The development of hypophosphataemic osteomalacia with myopathy in two patients with HIV infection receiving tenofovir therapy


Dr M. J. Parsonage, Department of Infectious Diseases & Tropical Medicine, North Manchester General Hospital, Delaunays Road, Crumpsall, Manchester M8 5RB, UK. Tel: 0161 7202733; fax: 0161 7202139; e-mail:


We report two cases in which osteomalacia developed in patients on tenofovir-containing highly active antiretroviral therapy (HAART) in the context of Fanconi syndrome with hypophosphataemia. Bone pain was the presenting feature and myopathy followed in one case. Disability was reversed with withdrawal of the drug and with mineral supplementation. The cases highlight the importance of considering the diagnosis of osteomalacia in patients treated with tenofovir. A possible association with incipient acute renal failure, particularly during nonsteroidal anti-inflammatory drug (NSAID) use, needs further investigation.


Reduced bone mineral density has become increasingly important within the HIV-infected cohort as longevity has increased. It has been documented in a number of studies [1,2] and is possibly linked to the use of highly active antiretroviral therapy (HAART) [3], although, in studying this effect, it is difficult to separate the relative contributions made by length of time since diagnosis and HAART use, the two being interdependent.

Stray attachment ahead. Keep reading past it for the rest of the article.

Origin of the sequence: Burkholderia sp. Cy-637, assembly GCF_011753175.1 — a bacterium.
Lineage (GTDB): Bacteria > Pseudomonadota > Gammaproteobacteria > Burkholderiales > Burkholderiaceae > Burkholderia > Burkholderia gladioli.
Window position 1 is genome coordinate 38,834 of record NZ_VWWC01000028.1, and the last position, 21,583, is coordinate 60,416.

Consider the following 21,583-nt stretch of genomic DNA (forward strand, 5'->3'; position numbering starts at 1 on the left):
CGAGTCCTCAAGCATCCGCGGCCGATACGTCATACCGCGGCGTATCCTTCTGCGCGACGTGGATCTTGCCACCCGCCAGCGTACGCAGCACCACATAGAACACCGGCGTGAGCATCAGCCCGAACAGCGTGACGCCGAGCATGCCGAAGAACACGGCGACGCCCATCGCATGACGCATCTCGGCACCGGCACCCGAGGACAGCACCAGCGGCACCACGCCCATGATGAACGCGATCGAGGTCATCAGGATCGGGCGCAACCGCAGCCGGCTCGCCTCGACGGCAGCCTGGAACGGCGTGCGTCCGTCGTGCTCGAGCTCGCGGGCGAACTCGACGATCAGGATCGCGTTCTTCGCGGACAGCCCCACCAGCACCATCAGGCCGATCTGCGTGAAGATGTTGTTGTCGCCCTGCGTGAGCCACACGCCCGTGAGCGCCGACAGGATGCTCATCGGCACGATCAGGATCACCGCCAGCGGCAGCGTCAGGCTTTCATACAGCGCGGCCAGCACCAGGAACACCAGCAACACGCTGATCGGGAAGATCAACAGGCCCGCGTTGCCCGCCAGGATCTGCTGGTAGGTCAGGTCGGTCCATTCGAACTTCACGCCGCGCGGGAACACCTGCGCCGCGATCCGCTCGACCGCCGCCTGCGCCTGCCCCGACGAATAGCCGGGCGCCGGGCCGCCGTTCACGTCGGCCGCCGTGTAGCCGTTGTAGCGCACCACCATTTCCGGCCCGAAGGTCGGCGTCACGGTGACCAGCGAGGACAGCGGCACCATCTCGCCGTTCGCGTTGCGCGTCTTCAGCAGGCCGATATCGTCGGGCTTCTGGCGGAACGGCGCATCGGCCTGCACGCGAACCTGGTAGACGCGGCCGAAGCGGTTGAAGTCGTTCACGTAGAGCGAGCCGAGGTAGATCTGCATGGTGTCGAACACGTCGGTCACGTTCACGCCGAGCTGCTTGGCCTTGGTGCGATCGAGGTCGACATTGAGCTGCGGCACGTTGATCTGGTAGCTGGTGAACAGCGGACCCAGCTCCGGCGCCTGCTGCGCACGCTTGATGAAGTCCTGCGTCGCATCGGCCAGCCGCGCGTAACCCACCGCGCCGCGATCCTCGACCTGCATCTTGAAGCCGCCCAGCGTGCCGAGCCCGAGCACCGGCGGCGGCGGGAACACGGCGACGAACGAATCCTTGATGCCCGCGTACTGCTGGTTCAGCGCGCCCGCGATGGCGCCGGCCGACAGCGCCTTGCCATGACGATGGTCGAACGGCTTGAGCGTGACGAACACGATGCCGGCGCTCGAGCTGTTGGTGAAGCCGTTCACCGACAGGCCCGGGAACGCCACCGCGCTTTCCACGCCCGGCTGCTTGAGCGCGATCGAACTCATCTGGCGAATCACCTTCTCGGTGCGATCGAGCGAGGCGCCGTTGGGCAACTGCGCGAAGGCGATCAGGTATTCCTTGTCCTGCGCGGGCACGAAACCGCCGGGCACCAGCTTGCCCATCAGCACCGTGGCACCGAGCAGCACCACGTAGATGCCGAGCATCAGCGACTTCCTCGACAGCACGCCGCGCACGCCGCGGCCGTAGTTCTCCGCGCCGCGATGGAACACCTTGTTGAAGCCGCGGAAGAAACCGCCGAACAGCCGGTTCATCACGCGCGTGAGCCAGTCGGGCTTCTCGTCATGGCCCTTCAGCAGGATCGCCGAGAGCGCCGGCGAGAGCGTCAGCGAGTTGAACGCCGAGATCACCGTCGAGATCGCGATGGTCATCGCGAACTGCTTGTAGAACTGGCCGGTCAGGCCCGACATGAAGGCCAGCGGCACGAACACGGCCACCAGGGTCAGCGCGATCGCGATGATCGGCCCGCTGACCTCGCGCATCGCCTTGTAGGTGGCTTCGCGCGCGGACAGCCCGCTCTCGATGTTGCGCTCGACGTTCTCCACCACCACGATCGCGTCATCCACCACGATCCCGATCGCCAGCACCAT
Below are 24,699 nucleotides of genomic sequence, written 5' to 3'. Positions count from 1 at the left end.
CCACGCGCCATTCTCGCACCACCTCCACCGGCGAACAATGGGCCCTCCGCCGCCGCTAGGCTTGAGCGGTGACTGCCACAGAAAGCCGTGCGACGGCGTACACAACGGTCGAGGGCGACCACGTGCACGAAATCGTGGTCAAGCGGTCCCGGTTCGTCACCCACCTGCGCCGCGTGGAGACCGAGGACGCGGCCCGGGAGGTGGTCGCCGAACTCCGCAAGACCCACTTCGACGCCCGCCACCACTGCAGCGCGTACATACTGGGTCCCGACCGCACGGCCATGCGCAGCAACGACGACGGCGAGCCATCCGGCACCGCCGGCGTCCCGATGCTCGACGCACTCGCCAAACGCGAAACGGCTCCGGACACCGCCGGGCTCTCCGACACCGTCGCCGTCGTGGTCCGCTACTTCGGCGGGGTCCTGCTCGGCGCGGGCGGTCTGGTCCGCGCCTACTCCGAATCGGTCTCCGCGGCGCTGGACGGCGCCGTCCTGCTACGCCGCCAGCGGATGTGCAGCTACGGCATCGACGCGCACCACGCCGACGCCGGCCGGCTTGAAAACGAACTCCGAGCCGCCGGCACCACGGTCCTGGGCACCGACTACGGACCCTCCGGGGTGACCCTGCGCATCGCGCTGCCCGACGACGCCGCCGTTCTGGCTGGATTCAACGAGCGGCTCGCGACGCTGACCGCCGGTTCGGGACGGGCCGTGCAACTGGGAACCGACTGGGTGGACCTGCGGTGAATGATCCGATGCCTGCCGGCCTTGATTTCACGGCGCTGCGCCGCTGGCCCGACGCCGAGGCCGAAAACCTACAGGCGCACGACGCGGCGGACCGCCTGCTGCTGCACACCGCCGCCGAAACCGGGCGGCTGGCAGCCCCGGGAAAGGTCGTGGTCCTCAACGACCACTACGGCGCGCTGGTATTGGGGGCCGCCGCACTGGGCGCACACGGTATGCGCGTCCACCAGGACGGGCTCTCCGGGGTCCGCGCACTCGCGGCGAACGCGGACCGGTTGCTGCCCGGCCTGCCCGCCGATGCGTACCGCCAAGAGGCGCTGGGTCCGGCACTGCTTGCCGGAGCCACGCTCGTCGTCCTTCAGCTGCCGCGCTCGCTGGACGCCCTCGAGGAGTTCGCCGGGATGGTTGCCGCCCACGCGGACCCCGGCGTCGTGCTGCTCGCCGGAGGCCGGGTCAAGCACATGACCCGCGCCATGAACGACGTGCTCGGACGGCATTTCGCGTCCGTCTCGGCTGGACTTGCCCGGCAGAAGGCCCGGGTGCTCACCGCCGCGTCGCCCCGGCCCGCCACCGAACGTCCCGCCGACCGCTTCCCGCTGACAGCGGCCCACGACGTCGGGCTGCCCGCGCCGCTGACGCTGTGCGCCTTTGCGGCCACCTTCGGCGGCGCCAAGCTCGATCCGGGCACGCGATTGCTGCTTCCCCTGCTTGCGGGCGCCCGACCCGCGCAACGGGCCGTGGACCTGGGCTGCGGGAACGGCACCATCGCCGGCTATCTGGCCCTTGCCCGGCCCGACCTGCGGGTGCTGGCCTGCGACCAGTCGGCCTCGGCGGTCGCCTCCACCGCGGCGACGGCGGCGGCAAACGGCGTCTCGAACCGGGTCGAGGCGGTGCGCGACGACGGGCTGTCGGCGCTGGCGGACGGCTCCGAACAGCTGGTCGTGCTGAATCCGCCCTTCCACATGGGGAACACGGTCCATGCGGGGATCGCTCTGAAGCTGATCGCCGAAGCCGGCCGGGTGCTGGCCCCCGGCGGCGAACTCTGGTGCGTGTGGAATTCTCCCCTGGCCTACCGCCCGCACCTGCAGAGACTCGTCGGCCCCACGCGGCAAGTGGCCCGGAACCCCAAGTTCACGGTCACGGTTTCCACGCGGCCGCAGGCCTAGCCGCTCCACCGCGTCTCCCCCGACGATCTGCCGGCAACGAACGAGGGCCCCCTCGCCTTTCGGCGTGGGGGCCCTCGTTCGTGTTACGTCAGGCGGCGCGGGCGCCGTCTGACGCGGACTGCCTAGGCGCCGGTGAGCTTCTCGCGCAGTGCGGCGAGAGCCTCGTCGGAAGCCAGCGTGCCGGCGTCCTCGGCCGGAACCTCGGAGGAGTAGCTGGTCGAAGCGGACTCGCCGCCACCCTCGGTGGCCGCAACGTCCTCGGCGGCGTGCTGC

Osteomalacia, however, has been documented in only a few cases [4] and the myopathy of osteomalacia not at all. Tenofovir causes recognized Fanconi syndrome and hypophosphataemia [5,6], although osteomalacia has rarely been linked to such treatment [7]. Osteomalacia has also occasionally been linked to cidofovir and adefovir, other nucleotide analogues [7]. In animal studies using high-dose tenofovir, osteomalacia was a frequent adverse event [8]. In other settings, however, Fanconi syndrome is known to cause osteomalacia and myopathy, which is reversible if the underlying cause can be corrected [9]. Such instances have included Fanconi syndrome secondary to monoclonal gammopathy [10] and ifosfamide treatment [11]. Hypophosphataemia caused by malabsorption syndrome [12], parathyroid hormone-related protein-producing tumours or other tumours (so called oncogenic osteomalacia) [13–15] also produces a reversible osteomalacia, mediated via the phosphaturic hormones fibroblastic growth factor 23 (FGF 23) and matrix extracellular phosphoglycoprotein (MEPE), themselves controlled by the membrane metalloprotease PHEX [16]. In such cases the hypophosphataemia can lead to pathological fractures and tetany [15]. Fractures or Looser's zones can be misdiagnosed as disseminated malignancy, leading to diagnostic delay and disability [17].

Case 1

A 47-year-old homosexual man was diagnosed with AIDS in 1989. His past medical history had included Kaposi sarcoma (treated in 1999) and hepatitis B infection (now surface antigen negative), but no abnormality of blood pressure, of renal function, or of phosphate metabolism and no history of a concomitant potentially nephrotoxic agent. He had been on antiretroviral therapy since 1991, with a triple class resistant virus.